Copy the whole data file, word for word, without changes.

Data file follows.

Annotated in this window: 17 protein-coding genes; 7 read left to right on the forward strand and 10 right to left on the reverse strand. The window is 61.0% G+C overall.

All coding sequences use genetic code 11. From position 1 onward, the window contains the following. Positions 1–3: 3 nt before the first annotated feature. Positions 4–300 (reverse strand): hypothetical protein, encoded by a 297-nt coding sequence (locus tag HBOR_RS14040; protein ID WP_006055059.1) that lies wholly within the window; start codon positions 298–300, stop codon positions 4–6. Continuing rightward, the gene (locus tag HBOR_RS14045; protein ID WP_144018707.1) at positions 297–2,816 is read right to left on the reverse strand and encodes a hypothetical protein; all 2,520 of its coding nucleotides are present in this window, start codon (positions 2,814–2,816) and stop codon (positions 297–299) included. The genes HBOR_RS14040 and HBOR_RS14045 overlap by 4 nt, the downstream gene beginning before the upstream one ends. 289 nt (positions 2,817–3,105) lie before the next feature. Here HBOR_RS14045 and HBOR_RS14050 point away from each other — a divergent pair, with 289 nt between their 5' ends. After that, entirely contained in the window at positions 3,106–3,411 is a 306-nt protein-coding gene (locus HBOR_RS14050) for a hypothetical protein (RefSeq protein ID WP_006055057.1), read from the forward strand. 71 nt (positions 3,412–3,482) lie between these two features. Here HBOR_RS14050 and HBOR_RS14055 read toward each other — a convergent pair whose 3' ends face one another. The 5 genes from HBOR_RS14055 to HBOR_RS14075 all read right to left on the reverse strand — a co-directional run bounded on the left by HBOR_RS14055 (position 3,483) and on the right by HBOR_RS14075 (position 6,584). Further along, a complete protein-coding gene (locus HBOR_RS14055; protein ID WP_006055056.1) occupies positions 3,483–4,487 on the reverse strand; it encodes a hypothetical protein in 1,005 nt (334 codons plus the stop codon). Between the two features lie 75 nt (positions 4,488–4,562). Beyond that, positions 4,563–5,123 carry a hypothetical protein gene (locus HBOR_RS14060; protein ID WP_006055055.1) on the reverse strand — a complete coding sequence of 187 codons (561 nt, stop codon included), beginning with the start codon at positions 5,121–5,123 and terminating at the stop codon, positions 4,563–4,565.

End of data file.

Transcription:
Annotated in this window: 17 protein-coding genes; 7 read left to right on the forward strand and 10 right to left on the reverse strand. The window is 61.0% G+C overall.

All coding sequences use genetic code 11. From position 1 onward, the window contains the following. Positions 1–3: 3 nt before the first annotated feature. Positions 4–300 (reverse strand): hypothetical protein, encoded by a 297-nt coding sequence (locus tag HBOR_RS14040; protein ID WP_006055059.1) that lies wholly within the window; start codon positions 298–300, stop codon positions 4–6. Continuing rightward, the gene (locus tag HBOR_RS14045; protein ID WP_144018707.1) at positions 297–2,816 is read right to left on the reverse strand and encodes a hypothetical protein; all 2,520 of its coding nucleotides are present in this window, start codon (positions 2,814–2,816) and stop codon (positions 297–299) included. The genes HBOR_RS14040 and HBOR_RS14045 overlap by 4 nt, the downstream gene beginning before the upstream one ends. 289 nt (positions 2,817–3,105) lie before the next feature. Here HBOR_RS14045 and HBOR_RS14050 point away from each other — a divergent pair, with 289 nt between their 5' ends. After that, entirely contained in the window at positions 3,106–3,411 is a 306-nt protein-coding gene (locus HBOR_RS14050) for a hypothetical protein (RefSeq protein ID WP_006055057.1), read from the forward strand. 71 nt (positions 3,412–3,482) lie between these two features. Here HBOR_RS14050 and HBOR_RS14055 read toward each other — a convergent pair whose 3' ends face one another. The 5 genes from HBOR_RS14055 to HBOR_RS14075 all read right to left on the reverse strand — a co-directional run bounded on the left by HBOR_RS14055 (position 3,483) and on the right by HBOR_RS14075 (position 6,584). Further along, a complete protein-coding gene (locus HBOR_RS14055; protein ID WP_006055056.1) occupies positions 3,483–4,487 on the reverse strand; it encodes a hypothetical protein in 1,005 nt (334 codons plus the stop codon). Between the two features lie 75 nt (positions 4,488–4,562). Beyond that, positions 4,563–5,123 carry a hypothetical protein gene (locus HBOR_RS14060; protein ID WP_006055055.1) on the reverse strand — a complete coding sequence of 187 codons (561 nt, stop codon included), beginning with the start codon at positions 5,121–5,123 and terminating at the stop codon, positions 4,563–4,565.